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Roland XV & JV Power User Tips: Part 2

Programming Masterclass By Nick Magnus
Published December 2003

Roland XV/JV Power User Tips

This month, we untangle the intricacies of the XV file system, as well as tracking down some useful software utilities and web sites for Roland synth users.

In Part 1, I discussed how to back up synth-based XV5080 Patch data. In this second installment of XV & JV Tips, I'm going to look in more detail at the process of backing up and organising XV Performances and Patches that use samples.

Storing Samples On SCSI Drives & Smart Media Cards

MIDI SysEx dumps are only appropriate for purely synth Patches, because sample data cannot be saved this way. Sample data must be saved either to a SCSI drive (such as an Iomega Zip or Jaz drive) or a Smart Media card, and can only be saved along with a complete set of XV archive data. For the purposes of this article, I'm going to use the term Setup to refer to the entire contents of the XV5080, which includes all its Patches, Performances and samples.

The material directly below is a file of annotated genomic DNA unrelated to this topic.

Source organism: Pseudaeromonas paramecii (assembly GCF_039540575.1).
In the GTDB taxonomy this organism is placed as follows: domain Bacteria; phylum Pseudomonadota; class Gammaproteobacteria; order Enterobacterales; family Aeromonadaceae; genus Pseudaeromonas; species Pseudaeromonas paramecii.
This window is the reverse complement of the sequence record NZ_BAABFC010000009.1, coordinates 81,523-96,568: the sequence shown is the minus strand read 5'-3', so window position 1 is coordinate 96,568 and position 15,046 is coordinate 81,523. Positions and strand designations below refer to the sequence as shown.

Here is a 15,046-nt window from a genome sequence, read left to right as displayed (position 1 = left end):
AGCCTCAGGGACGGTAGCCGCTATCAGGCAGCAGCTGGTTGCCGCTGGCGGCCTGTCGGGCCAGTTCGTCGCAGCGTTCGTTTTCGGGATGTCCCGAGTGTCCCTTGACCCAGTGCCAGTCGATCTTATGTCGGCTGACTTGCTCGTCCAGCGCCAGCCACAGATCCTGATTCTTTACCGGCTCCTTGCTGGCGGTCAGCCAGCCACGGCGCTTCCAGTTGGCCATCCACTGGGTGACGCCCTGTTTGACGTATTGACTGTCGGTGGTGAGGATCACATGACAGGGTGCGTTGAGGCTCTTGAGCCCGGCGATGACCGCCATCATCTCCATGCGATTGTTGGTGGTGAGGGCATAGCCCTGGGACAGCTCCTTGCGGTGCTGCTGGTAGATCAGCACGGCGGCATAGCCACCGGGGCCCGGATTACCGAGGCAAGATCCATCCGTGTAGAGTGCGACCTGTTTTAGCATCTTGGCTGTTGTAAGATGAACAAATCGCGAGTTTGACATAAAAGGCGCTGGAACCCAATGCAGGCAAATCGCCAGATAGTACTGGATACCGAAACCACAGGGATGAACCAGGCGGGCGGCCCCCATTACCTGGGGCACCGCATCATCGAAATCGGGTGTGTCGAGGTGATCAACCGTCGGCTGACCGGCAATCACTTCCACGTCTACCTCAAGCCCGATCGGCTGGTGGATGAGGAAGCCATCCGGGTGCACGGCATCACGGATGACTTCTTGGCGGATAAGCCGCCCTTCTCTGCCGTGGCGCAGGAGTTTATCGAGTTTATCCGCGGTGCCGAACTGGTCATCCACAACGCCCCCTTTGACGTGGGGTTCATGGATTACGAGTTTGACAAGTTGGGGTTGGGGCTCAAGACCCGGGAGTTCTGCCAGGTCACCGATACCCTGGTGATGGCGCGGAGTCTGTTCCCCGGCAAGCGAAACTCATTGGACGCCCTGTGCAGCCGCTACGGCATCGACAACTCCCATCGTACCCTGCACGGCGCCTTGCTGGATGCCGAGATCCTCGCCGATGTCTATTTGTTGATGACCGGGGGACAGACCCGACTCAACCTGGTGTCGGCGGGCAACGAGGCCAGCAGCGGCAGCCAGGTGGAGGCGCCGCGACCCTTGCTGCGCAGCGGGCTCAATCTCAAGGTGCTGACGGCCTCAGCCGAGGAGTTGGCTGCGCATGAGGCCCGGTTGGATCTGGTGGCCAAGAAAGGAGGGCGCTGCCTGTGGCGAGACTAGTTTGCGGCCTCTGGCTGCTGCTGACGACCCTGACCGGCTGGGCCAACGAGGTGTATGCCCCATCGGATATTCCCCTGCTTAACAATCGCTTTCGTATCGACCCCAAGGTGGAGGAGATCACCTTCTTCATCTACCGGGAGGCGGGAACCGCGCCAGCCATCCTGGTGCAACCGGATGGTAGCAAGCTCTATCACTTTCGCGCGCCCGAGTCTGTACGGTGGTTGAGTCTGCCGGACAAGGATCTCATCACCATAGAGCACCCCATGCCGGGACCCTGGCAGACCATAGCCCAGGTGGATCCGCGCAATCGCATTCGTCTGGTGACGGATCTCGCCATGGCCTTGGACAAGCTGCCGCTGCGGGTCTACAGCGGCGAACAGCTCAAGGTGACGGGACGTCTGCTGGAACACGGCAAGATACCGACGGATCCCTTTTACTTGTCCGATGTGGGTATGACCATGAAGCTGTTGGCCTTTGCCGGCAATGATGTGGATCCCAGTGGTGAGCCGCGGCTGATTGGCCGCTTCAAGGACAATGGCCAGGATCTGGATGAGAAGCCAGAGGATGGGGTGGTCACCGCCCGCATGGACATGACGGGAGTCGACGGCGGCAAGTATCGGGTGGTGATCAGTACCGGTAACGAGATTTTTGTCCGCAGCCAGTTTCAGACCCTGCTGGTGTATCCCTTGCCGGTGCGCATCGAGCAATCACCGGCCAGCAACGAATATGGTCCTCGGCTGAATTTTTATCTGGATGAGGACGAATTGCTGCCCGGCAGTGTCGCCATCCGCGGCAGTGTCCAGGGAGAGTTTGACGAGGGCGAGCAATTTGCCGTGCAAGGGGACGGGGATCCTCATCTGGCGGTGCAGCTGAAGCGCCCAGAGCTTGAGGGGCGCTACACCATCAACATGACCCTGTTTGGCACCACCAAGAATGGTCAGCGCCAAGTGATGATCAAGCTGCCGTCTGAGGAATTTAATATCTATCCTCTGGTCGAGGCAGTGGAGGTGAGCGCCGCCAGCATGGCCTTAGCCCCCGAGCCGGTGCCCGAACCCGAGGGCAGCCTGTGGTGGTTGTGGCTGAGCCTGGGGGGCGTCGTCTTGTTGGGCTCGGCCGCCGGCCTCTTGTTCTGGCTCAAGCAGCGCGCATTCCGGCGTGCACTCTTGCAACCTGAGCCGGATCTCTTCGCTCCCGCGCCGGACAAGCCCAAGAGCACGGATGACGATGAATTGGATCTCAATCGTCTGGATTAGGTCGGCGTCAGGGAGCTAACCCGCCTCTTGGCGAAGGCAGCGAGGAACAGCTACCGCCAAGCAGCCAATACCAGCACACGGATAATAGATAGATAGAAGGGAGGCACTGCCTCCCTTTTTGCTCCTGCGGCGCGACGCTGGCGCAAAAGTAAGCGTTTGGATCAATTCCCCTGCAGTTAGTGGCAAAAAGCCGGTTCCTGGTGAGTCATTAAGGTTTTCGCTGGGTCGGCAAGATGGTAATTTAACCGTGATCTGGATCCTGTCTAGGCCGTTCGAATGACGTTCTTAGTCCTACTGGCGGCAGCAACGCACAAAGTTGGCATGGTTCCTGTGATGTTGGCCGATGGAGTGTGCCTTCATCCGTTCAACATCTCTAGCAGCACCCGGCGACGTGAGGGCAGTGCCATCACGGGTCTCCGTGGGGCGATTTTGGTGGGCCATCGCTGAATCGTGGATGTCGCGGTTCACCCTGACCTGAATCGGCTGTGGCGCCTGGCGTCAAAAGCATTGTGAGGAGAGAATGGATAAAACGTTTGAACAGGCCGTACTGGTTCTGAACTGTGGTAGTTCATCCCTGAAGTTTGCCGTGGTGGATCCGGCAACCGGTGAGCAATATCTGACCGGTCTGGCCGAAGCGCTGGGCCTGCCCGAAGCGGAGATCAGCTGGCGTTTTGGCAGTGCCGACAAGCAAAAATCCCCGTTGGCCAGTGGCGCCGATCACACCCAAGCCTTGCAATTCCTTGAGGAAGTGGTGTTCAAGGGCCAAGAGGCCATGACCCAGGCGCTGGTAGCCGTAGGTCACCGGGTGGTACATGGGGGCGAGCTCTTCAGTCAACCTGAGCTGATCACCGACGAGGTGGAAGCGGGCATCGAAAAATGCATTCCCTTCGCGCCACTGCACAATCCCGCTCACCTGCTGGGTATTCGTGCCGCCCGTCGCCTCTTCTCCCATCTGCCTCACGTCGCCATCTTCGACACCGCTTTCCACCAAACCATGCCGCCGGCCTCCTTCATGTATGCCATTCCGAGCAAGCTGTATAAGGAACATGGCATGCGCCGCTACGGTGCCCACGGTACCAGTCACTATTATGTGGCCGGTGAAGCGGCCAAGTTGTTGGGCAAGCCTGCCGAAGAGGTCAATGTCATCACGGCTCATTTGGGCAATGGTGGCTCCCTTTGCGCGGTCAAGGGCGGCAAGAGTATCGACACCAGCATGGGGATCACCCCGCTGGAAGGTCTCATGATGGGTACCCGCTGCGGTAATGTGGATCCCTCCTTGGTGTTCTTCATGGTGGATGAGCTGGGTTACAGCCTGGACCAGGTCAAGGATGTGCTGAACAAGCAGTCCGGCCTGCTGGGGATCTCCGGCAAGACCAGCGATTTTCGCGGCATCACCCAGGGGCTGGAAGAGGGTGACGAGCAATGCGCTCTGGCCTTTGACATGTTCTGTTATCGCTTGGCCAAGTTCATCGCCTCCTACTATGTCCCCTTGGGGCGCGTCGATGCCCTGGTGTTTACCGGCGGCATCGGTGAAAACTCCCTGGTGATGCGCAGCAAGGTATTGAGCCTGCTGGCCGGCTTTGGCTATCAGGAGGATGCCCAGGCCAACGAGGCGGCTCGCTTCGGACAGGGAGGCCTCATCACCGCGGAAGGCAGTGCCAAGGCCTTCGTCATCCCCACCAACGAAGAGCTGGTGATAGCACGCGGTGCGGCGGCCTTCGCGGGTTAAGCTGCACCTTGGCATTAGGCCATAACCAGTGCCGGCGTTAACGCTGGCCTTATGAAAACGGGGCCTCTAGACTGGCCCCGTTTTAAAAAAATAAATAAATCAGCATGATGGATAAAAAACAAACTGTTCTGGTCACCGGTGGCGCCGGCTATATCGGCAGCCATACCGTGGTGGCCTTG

There is one principal difference between Smart Media cards and SCSI drives, which becomes especially relevant when saving sample-based XV Setups. The XV will allow the creation of multiple folders on a SCSI drive, but not on a Smart Media card; therefore, when saving to a SCSI drive, each Setup can be saved into its own folder, within which a separate folder named Sample is automatically created, containing all the samples relevant to that Setup. If you subsequently save another Setup which uses different samples, that too can go into its own folder, together with its own samples folder. Thus, when you reload a particular Setup, it loads only those samples that are relevant to it.

If two or more Setups (saved into their own folders) happen to use any samples that are common to both Setups, then each Setup's Sample folder will contain duplicates of those samples. The only way to avoid this rather cavalier wastage of disk space is to save both Setups to the same drive directory level (at the root level, for example, or within the same folder) so the samples of both Setups are saved into one common Sample folder. This may seem like a cracking idea, but it can be fraught with doom and disaster unless you are aware of the XV's internal sample organisation, and particularly its arguably draconian disk/card archiving procedures. So at this point it's worth looking at a series of hypothetical situations which illustrate how best to avoid unpleasant surprises. These examples will assume you are saving to a SCSI drive unless stated.